March 5, 2012

some things that baffle me

Publishers are under siege, and the barbarian heathens are demanding that Traditional Publishers (TP) justify their existence. I'm not a barbarian heathen, but I can sympathize with some of their positions on this complex topic.
One of the biggest reasons trumpeted by the stalwart defenders of traditional publishers is this: We have editors! Good ones!

Yes. No argument there. You do. Track record and all that. But there's a logical conundrum that's been itching me about this. This blog is my place to scratch. Publicly.

Agents tell writers to hone and polish, polish and hone, until your book is unrejectable. Join critique groups. Eliminate adverbs. Revise it nineteen times, then nineteen more. Read it aloud into a recorder and play it back under a harvest moon at midnight, taking notes with a lucky pen. Rinse and repeat. Then, when it's absolutely positively inescapably incapable of being rejected... then--and only then--query an agent. And the agent gets you in with the publisher.

Where you can finally get The Editor Your Book Desperately Needs (TEYBDN).

Presumably, your book needs this editor because you are a clueless barbarian heathen who is just so cute to think you can write an actual publishable story.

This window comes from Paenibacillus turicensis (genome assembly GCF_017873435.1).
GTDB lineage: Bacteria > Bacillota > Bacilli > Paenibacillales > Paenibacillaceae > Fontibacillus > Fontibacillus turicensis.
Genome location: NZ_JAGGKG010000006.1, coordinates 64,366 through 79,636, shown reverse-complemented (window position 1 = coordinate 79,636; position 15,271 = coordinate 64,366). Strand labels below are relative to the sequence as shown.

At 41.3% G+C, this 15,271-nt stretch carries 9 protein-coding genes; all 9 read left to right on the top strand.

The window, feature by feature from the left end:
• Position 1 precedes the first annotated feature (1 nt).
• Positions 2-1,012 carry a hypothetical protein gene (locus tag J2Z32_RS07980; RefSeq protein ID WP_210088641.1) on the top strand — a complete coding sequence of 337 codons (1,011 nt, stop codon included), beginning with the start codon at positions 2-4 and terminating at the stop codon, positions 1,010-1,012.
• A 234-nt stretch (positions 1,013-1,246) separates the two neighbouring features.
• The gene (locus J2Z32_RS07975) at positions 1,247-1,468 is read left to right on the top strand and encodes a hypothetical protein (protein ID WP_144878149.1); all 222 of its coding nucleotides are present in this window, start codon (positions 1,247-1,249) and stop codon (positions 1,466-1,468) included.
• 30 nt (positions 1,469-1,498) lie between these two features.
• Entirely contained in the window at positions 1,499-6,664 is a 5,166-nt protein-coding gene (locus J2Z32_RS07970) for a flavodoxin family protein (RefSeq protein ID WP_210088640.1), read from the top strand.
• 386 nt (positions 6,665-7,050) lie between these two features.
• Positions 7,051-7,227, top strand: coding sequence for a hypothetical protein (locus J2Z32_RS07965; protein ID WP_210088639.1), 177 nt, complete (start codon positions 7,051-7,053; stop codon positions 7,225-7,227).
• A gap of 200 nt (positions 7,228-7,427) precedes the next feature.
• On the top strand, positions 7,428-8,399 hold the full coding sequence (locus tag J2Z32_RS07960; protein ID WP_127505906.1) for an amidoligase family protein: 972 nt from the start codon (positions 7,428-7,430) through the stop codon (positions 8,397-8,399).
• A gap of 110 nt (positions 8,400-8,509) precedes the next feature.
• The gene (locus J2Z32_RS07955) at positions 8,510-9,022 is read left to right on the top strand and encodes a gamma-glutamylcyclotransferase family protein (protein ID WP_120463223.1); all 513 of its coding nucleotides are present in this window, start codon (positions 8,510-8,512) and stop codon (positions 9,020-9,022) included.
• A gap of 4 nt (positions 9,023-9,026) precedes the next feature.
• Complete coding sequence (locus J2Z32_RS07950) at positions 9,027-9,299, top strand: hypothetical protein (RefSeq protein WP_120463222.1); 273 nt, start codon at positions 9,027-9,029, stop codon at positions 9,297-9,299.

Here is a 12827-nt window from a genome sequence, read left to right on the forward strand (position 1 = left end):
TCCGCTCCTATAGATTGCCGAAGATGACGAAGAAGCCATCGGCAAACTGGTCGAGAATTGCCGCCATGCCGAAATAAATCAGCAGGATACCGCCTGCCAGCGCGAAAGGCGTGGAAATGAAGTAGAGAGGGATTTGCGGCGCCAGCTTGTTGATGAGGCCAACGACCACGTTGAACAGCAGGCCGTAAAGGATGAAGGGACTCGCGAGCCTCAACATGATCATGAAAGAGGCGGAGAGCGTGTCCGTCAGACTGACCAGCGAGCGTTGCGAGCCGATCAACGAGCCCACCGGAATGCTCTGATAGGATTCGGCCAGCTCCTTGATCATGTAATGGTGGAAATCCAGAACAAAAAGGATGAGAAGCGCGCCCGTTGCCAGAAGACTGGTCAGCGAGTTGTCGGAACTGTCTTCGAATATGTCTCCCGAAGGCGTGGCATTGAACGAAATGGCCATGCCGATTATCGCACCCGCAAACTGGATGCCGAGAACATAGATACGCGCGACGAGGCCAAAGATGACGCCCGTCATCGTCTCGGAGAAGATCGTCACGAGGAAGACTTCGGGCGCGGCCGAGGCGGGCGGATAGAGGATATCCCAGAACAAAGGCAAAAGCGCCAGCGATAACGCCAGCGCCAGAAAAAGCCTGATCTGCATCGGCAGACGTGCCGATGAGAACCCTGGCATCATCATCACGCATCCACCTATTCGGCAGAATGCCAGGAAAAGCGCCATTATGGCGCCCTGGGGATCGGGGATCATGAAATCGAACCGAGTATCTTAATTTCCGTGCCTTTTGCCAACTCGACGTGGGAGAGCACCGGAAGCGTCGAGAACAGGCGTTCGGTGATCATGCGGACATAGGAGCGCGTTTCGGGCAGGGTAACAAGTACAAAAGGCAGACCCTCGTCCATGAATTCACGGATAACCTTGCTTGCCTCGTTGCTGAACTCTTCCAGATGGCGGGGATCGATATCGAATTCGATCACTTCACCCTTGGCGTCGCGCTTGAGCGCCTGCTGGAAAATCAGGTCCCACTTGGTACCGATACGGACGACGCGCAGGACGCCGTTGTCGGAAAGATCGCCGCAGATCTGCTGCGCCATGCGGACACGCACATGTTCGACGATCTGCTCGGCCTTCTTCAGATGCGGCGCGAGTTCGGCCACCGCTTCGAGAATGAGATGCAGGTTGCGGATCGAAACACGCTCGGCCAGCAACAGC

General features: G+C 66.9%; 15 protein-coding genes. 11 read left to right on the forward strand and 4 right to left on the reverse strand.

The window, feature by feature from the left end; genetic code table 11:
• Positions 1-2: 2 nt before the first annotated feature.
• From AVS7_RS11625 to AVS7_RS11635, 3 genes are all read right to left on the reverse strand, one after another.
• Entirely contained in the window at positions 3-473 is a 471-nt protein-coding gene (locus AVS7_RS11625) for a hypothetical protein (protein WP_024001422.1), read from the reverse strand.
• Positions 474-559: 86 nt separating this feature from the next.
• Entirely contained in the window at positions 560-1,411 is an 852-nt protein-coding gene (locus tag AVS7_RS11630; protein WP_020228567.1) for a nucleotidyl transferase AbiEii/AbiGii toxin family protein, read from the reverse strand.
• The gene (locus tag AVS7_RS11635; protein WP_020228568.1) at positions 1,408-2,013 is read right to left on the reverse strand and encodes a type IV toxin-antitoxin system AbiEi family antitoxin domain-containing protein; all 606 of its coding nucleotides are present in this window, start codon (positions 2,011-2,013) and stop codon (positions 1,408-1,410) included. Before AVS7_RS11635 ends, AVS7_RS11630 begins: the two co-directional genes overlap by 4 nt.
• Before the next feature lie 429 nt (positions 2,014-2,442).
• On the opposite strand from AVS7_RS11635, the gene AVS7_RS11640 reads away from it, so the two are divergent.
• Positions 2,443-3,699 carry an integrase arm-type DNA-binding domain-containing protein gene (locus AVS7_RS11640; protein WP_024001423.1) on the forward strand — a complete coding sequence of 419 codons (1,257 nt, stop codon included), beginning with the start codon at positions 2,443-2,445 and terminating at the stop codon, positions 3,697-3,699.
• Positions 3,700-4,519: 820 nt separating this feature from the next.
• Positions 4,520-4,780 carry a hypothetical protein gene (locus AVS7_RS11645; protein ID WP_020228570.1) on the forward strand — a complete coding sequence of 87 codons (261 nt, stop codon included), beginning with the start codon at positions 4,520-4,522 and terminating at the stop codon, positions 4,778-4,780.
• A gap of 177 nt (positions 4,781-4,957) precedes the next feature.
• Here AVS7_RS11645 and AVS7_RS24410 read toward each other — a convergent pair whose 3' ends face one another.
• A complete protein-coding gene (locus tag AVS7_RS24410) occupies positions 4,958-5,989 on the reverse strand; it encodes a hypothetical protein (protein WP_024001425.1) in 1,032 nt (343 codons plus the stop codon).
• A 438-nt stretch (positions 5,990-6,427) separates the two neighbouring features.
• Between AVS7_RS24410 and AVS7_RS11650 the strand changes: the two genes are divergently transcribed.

No, no, sorry, that just slipped out. I didn't mean it.

Presumably, your book needs this editor because without this editor your book will suck.

Here's what really baffles me. Conventional Wisdom (CW) would appear to be telling us that editors can't write, and writers can't edit. Only together, through the magic of a Publisher (P), can a book worthy of public presentation be created.

I mean, because, if editors could write, they'd just... write. Right? They'd create their own stories, then edit them. And there would be no need for the barbarian heathen hordes to write anything. Or, for that matter, for literary agents to exist.

So we must conclude that editors can't write. (It makes as much sense as the initial presumption that writers can't edit.)

I, for one, do not get excited by the prospect of my stories being edited by someone who can't write.